Filing a whistleblower lawsuit to fight fraud can be a difficult decision. It takes courage to bring a whistleblower claim and there can be some risks involved. Despite these risks, whistleblowers motivated by a desire to protect the integrity of government programs are encouraged to step forward to help ensure that those who defraud the government are held accountable.
The government recognizes the importance of whistleblowers and has passed laws to not only provide them with financial rewards for bringing fraud allegations to the government’s attention, but to also protect them from retaliation by the entity (or entities) named in the allegations. The False Claims Act and the Whistleblower Protection Act are two federal laws that provide whistleblowers with the means to sue on the government’s behalf if fraud is suspected and defend them against retaliatory acts by their employers.
The False Claims Act
The False Claims Act (FCA), as codified in Title 31 (Subtitle III, Chapter 37) of the United States Code, allows a private citizen to file a whistleblower lawsuit against a company that is suspected of cheating the government. If the government intervenes in the whistleblower lawsuit and recovers money in a successful enforcement action, the whistleblower is entitled to a share of the recovered sum as a reward.
The FCA also contains a section entitled “Relief from Retaliatory Actions,” which states that if an employee, contractor or agent is “discharged, demoted, suspended, threatened, harassed, or in any manner discriminated against in the terms and conditions of employment” in retaliation for legal acts of whistleblowing, they are entitled to relief ordered by the court. This relief may include rehiring, a restoration of the employee’s seniority status, two times their back pay plus interest, compensation for any other damages suffered as a result of the retaliation, and/or the payment of litigation costs and attorney fees.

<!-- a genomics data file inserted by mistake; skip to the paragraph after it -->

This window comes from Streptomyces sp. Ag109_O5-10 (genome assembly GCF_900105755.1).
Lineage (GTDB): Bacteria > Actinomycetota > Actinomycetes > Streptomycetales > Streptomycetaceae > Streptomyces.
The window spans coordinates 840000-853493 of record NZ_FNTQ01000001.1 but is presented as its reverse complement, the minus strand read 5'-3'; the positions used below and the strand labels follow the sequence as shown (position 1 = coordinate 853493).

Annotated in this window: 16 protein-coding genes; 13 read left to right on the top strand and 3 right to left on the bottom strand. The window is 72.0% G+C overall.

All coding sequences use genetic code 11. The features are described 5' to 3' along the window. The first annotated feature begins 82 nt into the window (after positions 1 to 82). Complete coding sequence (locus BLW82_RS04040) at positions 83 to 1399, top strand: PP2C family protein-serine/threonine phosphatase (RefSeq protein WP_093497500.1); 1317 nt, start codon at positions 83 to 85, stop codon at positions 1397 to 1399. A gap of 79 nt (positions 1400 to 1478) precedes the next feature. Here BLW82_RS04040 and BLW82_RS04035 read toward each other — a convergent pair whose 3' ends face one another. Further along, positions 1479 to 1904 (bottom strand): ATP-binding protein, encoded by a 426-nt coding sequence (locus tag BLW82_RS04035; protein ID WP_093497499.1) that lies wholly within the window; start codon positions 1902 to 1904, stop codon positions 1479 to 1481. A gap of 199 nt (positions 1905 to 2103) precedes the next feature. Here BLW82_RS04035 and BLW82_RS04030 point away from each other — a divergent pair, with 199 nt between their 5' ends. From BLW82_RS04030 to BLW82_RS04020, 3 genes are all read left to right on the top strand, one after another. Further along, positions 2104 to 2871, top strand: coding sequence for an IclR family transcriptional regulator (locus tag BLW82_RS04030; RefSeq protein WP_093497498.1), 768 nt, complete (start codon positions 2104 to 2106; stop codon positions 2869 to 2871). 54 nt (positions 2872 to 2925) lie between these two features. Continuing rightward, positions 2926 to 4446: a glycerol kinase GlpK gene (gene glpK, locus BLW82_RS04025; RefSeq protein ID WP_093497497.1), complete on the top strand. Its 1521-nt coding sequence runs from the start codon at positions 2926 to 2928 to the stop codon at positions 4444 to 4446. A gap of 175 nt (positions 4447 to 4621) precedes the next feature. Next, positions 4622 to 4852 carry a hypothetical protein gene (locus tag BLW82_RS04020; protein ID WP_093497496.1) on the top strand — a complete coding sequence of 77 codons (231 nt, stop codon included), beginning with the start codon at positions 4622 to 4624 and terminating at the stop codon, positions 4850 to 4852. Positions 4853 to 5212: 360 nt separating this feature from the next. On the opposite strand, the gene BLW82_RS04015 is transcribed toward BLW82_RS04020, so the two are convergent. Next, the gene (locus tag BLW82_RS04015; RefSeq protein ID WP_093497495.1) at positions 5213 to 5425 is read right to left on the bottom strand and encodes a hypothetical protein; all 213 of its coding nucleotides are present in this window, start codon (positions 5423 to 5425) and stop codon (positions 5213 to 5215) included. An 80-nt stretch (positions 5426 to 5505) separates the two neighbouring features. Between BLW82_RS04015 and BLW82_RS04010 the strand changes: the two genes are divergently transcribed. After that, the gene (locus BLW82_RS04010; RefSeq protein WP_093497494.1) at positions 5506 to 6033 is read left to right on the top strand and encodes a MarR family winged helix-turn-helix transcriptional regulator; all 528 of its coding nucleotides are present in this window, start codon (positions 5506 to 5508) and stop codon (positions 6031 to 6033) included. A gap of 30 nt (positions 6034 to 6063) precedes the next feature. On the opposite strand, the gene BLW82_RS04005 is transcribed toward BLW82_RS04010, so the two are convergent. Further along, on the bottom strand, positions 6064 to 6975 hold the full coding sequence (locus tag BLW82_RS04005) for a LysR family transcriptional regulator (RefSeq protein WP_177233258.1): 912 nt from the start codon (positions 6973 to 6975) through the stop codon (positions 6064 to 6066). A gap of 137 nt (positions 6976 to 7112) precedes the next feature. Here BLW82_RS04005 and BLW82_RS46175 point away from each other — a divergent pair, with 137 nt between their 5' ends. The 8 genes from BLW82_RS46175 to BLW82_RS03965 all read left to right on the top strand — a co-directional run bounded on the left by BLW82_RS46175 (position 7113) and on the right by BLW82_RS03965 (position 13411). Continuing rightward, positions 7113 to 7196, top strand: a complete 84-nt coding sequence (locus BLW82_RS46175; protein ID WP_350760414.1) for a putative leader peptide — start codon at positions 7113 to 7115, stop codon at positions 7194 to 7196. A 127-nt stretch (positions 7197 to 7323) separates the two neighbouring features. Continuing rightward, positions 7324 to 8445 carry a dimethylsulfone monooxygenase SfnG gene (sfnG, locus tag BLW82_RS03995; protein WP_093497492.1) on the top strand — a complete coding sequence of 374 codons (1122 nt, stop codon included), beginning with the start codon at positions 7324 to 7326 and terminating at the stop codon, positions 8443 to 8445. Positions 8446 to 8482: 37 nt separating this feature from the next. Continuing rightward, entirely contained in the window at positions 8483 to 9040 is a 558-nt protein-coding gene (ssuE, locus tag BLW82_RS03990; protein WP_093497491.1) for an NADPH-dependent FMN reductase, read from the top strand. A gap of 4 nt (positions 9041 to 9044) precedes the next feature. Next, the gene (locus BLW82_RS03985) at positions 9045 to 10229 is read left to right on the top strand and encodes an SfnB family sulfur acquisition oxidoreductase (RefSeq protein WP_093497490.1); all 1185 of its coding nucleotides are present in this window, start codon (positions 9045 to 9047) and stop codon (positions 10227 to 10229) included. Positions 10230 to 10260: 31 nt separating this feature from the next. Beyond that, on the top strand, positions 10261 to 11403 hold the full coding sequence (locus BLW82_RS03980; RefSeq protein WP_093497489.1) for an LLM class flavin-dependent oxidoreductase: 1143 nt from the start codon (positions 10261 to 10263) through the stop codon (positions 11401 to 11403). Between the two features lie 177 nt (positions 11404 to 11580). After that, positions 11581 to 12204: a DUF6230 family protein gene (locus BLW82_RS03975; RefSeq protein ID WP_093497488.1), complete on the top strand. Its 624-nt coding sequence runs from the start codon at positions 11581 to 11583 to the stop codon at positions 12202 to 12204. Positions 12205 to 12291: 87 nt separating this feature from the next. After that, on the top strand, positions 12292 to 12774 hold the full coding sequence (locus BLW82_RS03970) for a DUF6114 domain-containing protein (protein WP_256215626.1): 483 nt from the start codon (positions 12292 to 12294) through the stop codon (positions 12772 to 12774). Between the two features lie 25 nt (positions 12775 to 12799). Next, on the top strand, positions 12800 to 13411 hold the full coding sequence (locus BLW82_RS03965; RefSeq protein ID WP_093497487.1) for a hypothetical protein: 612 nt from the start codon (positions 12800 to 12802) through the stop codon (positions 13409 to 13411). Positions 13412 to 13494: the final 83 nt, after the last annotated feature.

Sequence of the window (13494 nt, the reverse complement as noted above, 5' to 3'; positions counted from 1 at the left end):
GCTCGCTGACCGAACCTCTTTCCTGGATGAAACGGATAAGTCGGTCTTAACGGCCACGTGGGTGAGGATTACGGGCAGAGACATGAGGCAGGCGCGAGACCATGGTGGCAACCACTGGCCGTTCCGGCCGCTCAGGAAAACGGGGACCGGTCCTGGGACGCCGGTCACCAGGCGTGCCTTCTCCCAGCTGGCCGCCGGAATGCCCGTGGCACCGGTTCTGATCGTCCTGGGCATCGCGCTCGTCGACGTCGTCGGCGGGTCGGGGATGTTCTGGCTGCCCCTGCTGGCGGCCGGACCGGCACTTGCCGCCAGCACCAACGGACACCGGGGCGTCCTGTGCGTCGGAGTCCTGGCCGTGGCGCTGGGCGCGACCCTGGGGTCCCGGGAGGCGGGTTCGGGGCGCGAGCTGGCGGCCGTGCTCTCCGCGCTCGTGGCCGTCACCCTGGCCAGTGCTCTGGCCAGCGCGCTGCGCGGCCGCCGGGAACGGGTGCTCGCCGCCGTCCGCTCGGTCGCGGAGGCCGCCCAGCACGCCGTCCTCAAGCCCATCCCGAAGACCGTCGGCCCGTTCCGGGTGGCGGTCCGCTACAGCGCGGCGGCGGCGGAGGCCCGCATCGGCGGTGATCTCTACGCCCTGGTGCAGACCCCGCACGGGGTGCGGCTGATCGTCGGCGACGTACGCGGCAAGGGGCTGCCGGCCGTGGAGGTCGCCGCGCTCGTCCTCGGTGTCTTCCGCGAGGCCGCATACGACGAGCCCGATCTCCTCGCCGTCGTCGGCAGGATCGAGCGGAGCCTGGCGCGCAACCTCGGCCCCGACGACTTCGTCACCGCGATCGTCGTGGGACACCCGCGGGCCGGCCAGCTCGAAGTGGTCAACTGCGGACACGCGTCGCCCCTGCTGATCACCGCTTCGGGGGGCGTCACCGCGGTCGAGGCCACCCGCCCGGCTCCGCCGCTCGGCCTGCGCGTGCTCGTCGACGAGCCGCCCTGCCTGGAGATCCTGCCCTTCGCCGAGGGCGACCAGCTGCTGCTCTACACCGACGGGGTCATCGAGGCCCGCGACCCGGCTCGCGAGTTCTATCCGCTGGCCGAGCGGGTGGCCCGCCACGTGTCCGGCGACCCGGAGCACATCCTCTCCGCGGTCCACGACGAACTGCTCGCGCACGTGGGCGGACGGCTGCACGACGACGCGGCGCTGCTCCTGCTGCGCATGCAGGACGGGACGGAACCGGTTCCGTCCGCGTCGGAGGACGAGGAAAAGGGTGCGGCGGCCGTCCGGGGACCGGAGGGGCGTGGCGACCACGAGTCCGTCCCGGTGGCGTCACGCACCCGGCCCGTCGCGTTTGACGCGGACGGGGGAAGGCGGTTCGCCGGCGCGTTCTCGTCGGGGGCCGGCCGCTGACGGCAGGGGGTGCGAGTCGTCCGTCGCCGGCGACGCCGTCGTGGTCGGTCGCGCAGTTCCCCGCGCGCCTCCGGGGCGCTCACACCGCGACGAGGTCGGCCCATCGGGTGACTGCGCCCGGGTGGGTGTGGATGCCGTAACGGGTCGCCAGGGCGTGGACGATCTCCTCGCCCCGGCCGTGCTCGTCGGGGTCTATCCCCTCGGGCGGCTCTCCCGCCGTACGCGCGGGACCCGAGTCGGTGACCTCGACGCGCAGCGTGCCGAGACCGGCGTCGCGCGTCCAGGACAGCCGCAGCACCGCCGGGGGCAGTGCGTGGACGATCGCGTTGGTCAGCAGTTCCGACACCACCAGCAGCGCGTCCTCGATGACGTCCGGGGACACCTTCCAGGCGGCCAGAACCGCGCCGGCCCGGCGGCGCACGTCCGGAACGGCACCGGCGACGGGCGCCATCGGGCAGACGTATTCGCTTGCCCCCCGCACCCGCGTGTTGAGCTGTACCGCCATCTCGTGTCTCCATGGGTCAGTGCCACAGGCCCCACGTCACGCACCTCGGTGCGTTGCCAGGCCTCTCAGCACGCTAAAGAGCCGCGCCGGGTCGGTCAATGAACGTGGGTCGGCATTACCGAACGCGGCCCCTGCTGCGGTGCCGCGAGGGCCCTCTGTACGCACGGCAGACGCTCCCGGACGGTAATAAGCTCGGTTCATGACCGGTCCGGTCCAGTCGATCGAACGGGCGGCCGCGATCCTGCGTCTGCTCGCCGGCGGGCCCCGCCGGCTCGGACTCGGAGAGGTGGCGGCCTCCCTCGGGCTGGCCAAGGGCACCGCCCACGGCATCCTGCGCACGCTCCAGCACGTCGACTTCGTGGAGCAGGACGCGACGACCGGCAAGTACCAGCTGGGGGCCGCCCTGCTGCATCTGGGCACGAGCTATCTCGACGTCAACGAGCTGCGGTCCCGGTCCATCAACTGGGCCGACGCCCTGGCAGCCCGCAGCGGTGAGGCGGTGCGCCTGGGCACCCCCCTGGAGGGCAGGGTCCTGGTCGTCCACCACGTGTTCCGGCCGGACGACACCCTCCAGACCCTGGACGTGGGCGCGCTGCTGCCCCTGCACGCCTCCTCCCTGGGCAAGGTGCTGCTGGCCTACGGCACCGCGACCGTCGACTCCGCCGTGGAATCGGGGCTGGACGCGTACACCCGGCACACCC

Whistleblower statutes of limitations can vary from state to state. Generally speaking, a typical statute starts from the time an employee learns that he or she will be retaliated against, not their last day of employment. States have different statutes of limitations governing common law wrongful termination lawsuits. For more information, see our Whistleblower Laws by State page.
Whistleblower Protection Act
The Whistleblower Protection Act (WPA) and the later Whistleblower Protection Enhancement Act (WPEA), codified in Title 5 of the U.S. Code, applies specifically to certain federal government organizations and employees. The Act permits certain whistleblowers who believe they have been subjected to retaliation to bring their complaints directly before the Merit Systems Protection Board (MSPB), a federal agency that is authorized to adjudicate complaints brought by federal whistleblowers and issue orders to protect them from harassment.
Federal employees who disclose wrongdoing do not automatically qualify for MSPB protection, as several requirements must be met. According to the MSPB, a whistleblower must;
- “Disclose conduct that meets a specific category of wrongdoing set forth in the law.”
- “Make the report to someone other than the wrongdoer.”
- “Suffer a personnel action, the agency’s failure to take a personnel action, or the threat to take or not take a personnel action.”
The whistleblower must also demonstrate a connection between their disclosure and the retaliatory actions taken against them. They are denied relief if the government agency can establish by “clear and convincing evidence” that it would have taken the same personnel action even if the employee had not engaged in whistleblowing.
These requirements and others suggest that government whistleblowers may face challenges in receiving federal protection. In an article for the William and Mary Policy Review, Robert McCarthy, a former clinical law professor at the University of Washington, argues that “the MSPB has rejected the vast majority of whistleblower appeals that have come before it, as has the Federal Circuit Court of Appeals.” It is therefore vital that anyone bringing a whistleblower lawsuit as a federal employee be represented by a skilled whistleblower attorney familiar with federal law in this area.